Globalization: Good or Bad
ENG 290 – Advanced Writing
November 30, 2010
“I, Pencil, simple though I appear to be, merit your wonder and awe, a claim I shall attempt to prove. In fact, if you can understand me—no, that's too much to ask of anyone—if you can become aware of the miraculousness which I symbolize, you can help save the freedom mankind is so unhappily losing. I have a profound lesson to teach. And I can teach this lesson better than can an automobile or an airplane or a mechanical dishwasher because—well, because I am seemingly so simple. Simple? Yet, not a single person on the face of this earth knows how to make me.”(Read, 1958) In his classic essay “I, Pencil” Leonard Read pictures the incredible story of the creation of a pencil. It would not be possible, he says, to make even a single pencil, without small contributions from millions of people around the world, most of whom don't even have a slight idea about the pencil that is going to be produced by their work. The pencil is a product of globalization, and if not for globalization, we would not have pencils, among many, many other things. Despite some negative effects of globalization, it would not be possible to have a diverse array of available products all around the world, and we most certainly would not have world peace.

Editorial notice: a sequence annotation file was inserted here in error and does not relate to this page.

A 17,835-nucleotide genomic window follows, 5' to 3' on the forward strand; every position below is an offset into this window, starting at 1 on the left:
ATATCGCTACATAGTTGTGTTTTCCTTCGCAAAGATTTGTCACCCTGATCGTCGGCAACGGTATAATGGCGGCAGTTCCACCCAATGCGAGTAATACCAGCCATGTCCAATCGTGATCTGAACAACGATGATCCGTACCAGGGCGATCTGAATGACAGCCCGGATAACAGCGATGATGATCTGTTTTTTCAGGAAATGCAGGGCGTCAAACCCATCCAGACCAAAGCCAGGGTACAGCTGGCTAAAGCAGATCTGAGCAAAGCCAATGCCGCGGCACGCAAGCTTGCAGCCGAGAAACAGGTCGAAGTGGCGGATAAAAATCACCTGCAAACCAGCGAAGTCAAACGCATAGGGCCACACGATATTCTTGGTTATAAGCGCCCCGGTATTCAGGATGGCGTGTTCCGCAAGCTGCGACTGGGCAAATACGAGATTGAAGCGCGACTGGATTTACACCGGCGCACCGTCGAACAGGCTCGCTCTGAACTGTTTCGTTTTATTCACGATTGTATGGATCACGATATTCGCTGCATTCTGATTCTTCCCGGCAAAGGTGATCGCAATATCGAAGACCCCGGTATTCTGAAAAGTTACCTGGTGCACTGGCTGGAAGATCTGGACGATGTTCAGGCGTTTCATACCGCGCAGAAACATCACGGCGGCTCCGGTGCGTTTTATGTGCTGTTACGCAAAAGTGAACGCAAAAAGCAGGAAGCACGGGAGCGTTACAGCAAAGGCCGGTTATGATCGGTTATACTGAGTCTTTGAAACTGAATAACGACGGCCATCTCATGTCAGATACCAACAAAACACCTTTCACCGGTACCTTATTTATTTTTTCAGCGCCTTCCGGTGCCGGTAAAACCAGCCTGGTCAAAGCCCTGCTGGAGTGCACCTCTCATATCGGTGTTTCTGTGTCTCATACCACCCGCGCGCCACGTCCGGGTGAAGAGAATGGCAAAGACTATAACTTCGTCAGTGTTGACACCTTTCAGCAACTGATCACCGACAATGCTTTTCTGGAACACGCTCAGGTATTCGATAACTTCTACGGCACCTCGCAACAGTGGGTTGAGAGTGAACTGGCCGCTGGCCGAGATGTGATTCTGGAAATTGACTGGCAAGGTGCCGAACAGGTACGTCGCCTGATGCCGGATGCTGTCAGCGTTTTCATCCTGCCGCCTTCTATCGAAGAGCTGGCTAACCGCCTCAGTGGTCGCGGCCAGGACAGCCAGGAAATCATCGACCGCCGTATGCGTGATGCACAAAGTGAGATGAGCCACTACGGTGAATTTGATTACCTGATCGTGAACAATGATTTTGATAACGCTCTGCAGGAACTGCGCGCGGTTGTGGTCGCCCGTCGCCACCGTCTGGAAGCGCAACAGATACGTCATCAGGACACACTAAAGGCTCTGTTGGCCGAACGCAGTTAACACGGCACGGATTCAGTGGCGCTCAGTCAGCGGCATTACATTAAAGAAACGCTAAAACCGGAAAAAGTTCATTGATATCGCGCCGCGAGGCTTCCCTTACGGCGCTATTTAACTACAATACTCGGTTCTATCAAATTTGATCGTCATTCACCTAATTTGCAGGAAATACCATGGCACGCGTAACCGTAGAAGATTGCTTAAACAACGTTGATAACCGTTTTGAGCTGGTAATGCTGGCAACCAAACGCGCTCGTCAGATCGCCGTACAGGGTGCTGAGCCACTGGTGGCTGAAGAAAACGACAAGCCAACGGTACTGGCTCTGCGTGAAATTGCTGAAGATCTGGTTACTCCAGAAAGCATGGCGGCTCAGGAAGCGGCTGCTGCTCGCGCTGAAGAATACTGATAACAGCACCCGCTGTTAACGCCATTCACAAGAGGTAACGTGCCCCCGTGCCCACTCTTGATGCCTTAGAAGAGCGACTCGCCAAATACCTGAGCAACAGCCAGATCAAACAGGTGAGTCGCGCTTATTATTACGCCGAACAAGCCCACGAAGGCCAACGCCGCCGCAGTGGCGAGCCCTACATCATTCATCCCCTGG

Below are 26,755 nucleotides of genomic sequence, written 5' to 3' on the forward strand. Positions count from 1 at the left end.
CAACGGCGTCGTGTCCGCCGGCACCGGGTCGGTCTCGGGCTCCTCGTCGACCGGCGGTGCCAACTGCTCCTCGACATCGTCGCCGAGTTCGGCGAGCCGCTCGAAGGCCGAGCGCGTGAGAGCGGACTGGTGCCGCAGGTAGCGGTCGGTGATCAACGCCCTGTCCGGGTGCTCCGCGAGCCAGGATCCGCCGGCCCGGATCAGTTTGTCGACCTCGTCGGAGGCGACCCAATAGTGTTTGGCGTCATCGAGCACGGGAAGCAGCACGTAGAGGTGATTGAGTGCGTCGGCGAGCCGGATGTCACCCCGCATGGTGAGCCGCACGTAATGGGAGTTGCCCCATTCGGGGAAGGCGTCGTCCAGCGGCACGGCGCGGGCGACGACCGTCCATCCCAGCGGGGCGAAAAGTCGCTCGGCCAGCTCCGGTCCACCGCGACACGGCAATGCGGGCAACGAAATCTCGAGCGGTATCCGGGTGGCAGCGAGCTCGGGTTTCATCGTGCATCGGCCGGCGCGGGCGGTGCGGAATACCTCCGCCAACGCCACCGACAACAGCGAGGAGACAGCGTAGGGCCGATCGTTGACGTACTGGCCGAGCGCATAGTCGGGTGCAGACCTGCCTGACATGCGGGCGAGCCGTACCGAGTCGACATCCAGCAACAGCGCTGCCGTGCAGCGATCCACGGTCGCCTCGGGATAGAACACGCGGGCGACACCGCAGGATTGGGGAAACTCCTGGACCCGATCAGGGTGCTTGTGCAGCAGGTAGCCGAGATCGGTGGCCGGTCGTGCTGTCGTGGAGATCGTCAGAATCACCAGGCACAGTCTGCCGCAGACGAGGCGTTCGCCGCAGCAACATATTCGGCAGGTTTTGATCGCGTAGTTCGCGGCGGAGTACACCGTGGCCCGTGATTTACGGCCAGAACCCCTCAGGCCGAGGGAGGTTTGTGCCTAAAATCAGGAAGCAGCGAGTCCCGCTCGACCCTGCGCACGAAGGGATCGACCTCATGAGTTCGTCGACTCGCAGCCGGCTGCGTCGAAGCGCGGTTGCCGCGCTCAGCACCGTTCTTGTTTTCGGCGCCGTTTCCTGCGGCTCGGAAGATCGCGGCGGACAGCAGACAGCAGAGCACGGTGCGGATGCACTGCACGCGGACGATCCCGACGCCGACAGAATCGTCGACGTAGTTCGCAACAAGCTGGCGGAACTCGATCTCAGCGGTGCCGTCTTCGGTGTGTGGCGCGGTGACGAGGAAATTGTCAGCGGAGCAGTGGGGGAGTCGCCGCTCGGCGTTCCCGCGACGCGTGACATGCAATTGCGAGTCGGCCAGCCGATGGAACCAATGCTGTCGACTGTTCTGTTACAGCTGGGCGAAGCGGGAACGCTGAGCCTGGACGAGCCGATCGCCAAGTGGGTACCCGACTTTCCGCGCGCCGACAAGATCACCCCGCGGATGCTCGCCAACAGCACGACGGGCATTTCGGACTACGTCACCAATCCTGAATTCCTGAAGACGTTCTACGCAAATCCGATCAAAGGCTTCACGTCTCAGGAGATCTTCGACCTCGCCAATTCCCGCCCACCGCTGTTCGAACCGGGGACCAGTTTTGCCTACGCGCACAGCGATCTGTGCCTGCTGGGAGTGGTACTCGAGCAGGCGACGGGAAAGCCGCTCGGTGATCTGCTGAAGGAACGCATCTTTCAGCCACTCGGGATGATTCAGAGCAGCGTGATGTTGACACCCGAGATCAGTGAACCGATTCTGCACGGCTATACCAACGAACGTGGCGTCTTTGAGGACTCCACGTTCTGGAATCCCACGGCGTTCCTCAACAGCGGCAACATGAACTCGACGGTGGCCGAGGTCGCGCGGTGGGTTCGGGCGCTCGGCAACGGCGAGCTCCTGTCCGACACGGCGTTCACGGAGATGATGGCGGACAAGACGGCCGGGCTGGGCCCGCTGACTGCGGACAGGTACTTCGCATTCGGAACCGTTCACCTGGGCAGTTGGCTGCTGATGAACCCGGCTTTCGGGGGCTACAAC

Several side effects of globalization exist. First, because manufacturing labor in developing countries is very cheap many people in the developed countries lost their jobs. It is much cheaper to make a tshirt in China and ship it to Europe or the USA, than to make it in Europe or the USA. It used to be just low-tech industries like clothing, but they are getting better. iPods are assembled in China from imported and locally made components. Chinese PC manufacturer Lenovo bought the PC division of IBM several years ago. HP and many others have outsourced manufacturing in China. Some white collar...
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